This time around, the defaults are spread amongst a wide variety of industries.

Private investment firm China Minsheng Investment Group, which has exposure to the aviation, property and health sectors, sank with 54 billion yuan (AU$11 billion) in debts. Not long after, a coal miner and an oil firm went under too.3

The variety of the distressed loans remind us that these defaults aren’t cyclical or tied to commodity performance.

Instead, they show us just how much debt was used for speculation.

To boot, the amount of ‘non-performing loans’ is as high as 40% in the smaller Chinese banks.4

Until recently, the smaller Chinese banks were allowed to call distressed loans ‘special mention loans’.

This clever disguise meant investors saw a relative low number of ‘non-performing loans’ when looking at a bank’s risk.

Special mention loans accounted for roughly 20% of the smaller banks’ books, and the number of non-performing loans was minimal.

Once banks were forced to call a spade a spade, a sudden influx of 1.75 trillion yuan (AU$36 billion) in more distressed loans became visible.

And all those bad loans just had to go somewhere.

China’s ‘debt iceberg’

The real worry lies in what some economists are calling China’s ‘debt iceberg’.

According to some estimates there is as much as AU$50 trillion in public and private debt floating around the Middle Kingdom.

But given the masking and clever accounting we’ve already witnessed, no one is actually certain what the real number is.5

What we do know is that these unrepayable loans have to go somewhere.

Mirroring how the West does business, Chinese corporate defaults are being flogged for cents on the dollar.

And these loans are finding their way into hedge funds in the US and Europe.

Apparently, Chinese distressed debt corporate bonds are being bought up for 20-30% of their original value…and returning around 10% in interest payments so far this year.

So billions of dollars of distressed loan sales have been forced into China’s nascent distressed debt market.

Let me put it another way.

Almost $2 trillion of loans — roughly one third of their original value — are being sold to the other side of the world.

We should most definitely be concerned about the repackaging of distressed debt as high-yielding assets to unsuspecting investors.

The distressed loans are basically being repackaged and spread throughout the financial system, meaning they are no longer ‘in-house’.

Distressed loans are being sold to others as a way to make money, spreading the risk to all corners of the financial system.

That is the very definition of systemic risk.

And more than anyone, Aussies have been riding on China’s debt-fuelled growth for a long time.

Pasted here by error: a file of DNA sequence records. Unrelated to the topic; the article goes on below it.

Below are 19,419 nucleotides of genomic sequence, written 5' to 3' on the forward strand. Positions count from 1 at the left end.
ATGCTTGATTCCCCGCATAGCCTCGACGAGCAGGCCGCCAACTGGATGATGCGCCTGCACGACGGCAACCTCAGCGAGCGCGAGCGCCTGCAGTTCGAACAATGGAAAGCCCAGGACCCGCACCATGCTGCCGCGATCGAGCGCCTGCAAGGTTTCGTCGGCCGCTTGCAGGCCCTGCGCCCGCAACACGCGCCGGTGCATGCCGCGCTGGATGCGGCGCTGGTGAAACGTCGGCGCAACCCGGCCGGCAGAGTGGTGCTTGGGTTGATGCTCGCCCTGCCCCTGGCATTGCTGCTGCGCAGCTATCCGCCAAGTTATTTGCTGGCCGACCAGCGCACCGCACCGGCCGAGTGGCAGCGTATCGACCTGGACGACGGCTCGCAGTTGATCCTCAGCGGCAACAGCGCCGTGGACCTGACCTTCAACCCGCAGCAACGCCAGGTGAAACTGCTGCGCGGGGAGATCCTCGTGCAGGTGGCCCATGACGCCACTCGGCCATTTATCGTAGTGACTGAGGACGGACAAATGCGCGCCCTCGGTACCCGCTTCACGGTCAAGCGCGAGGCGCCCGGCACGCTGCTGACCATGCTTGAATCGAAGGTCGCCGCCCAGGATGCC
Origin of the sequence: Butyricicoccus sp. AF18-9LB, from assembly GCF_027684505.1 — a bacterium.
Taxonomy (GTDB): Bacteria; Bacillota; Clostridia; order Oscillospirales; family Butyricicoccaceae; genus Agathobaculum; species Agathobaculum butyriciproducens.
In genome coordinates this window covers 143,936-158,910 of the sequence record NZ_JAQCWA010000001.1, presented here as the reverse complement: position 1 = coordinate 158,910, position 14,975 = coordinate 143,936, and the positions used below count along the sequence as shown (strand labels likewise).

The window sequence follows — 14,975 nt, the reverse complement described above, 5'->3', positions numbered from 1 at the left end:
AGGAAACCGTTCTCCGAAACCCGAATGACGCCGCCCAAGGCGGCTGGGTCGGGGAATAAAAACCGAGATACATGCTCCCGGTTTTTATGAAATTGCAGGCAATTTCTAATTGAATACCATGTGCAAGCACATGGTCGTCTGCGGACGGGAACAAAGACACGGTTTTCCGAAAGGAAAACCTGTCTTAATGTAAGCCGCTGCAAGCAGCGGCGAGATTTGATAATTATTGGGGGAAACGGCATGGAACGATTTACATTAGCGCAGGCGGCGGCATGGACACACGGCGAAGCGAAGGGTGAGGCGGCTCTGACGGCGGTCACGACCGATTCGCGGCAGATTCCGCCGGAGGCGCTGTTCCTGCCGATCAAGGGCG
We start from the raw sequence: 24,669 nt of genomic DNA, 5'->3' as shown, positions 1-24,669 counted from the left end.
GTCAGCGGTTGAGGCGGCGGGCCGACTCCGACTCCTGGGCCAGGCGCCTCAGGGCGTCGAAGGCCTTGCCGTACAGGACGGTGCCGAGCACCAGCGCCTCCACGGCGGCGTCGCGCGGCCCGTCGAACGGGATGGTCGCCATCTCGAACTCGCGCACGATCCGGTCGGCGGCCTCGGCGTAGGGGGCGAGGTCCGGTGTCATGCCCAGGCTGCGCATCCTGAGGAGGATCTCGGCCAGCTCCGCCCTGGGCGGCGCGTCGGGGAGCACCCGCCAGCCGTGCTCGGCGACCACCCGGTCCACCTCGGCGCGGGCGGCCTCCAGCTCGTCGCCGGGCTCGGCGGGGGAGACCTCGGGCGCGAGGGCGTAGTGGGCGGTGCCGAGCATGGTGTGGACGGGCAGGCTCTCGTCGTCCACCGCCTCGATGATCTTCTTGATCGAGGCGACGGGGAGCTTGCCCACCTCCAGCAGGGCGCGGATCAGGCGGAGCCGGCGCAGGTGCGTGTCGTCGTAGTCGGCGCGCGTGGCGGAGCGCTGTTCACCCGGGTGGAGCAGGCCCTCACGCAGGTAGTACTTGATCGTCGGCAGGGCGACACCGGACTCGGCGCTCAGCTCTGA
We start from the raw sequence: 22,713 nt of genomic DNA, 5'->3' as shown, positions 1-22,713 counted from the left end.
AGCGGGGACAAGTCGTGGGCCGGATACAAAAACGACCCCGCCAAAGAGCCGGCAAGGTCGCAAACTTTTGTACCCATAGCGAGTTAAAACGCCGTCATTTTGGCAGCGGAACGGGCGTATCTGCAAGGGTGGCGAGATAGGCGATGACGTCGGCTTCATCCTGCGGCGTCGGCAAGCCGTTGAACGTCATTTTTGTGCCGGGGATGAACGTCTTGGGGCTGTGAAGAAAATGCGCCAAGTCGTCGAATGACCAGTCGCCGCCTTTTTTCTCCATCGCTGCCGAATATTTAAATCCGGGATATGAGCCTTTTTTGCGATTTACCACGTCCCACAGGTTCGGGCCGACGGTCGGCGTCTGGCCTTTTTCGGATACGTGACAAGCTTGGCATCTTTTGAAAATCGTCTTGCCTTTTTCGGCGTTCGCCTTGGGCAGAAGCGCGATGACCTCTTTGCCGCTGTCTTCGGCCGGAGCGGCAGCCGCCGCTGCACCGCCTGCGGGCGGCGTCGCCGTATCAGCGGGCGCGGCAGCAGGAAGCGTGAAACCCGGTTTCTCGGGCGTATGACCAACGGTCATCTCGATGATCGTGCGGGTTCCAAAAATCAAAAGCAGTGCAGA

Until next time,
Shae Russell Signature
Shae Russell,
Editor, The Daily Reckoning Australia

1 ‘https://www.bloomberg.com/news/articles/2019-02-24/china-deleveraging-is-dead-as-34-trillion-debt-habit-roars-back’
2 ‘https://www.scmp.com/comment/insight-opinion/article/3009308/china-plays-waiting-game-economy-and-bets-everything-belt’
3 ‘https://www.bloomberg.com/news/articles/2019-07-08/why-china-s-debt-defaults-look-set-to-pick-up-again-quicktake’
4 ‘https://www.ft.com/content/06d70216-7b6c-11e9-81d2-f785092ab560’
5 ‘https://www.sbs.com.au/news/downfall-of-chinese-bank-rattles-australian-investors’
All content is © 2019 Agora Financial Australia Pty Ltd All Rights Reserved.
The Daily Reckoning Australia is committed to protecting and respecting your privacy. We do not rent or share your email address. By submitting your email address, you consent to Agora Financial Australia delivering daily email issues and advertisements. All advice is general advice and has not taken into account your personal circumstances. Please seek independent financial advice regarding your own situation, or if in doubt about the suitability of an investment.
To remove your name from The Daily Reckoning Australia subscription and associated external offers sent from The Daily Reckoning Australia, unsubscribe here.
Calculating your future returns: Never invest more than you can afford to lose and keep in mind the ultimate risk is that you can lose whatever you’ve invested. While useful for detecting patterns, the past is not a guide to future performance. Some figures contained in this report are forecasts and may not be a reliable indicator of future results.
To cancel by email, write to us at: letters@dailyreckoning.com.au
Attn: The Daily Reckoning Australia
Agora Financial Australia
108 Bridport Street, Albert Park, VIC 3206
Tel: 1300 029 501 or 03 8657 3902 if calling international
Find all posts by this user
Quote this message in a reply
07-12-2019, 04:59 PM
Post: #3
RE: Consumer Confidence
Just when I was starting to feel better, you have to start this thread, Warri. Di's contribution tipped me over the edge. I'm looking for ....

[Image: RazorBlades.jpg?dl=0]

Seriously, when I read anything like the two preceding posts, I just try to forget them and go about my business. Reason: I can't do a thing about it and, if I did 'something', it might be the wrong thing to do.

PS: And ..... either or both stories could be well off the mark. Idea

At the core of liberalism is the spoiled child — miserable, as all spoiled children are, unsatisfied, demanding, ill-disciplined, despotic and useless. Liberalism is a philosophy of sniveling brats. - P J O'Rourke
Find all posts by this user
Quote this message in a reply
07-12-2019, 05:09 PM
Post: #4
RE: Consumer Confidence
Well, hubby and I will be out tomorrow searching for a car to replace our wrecked one.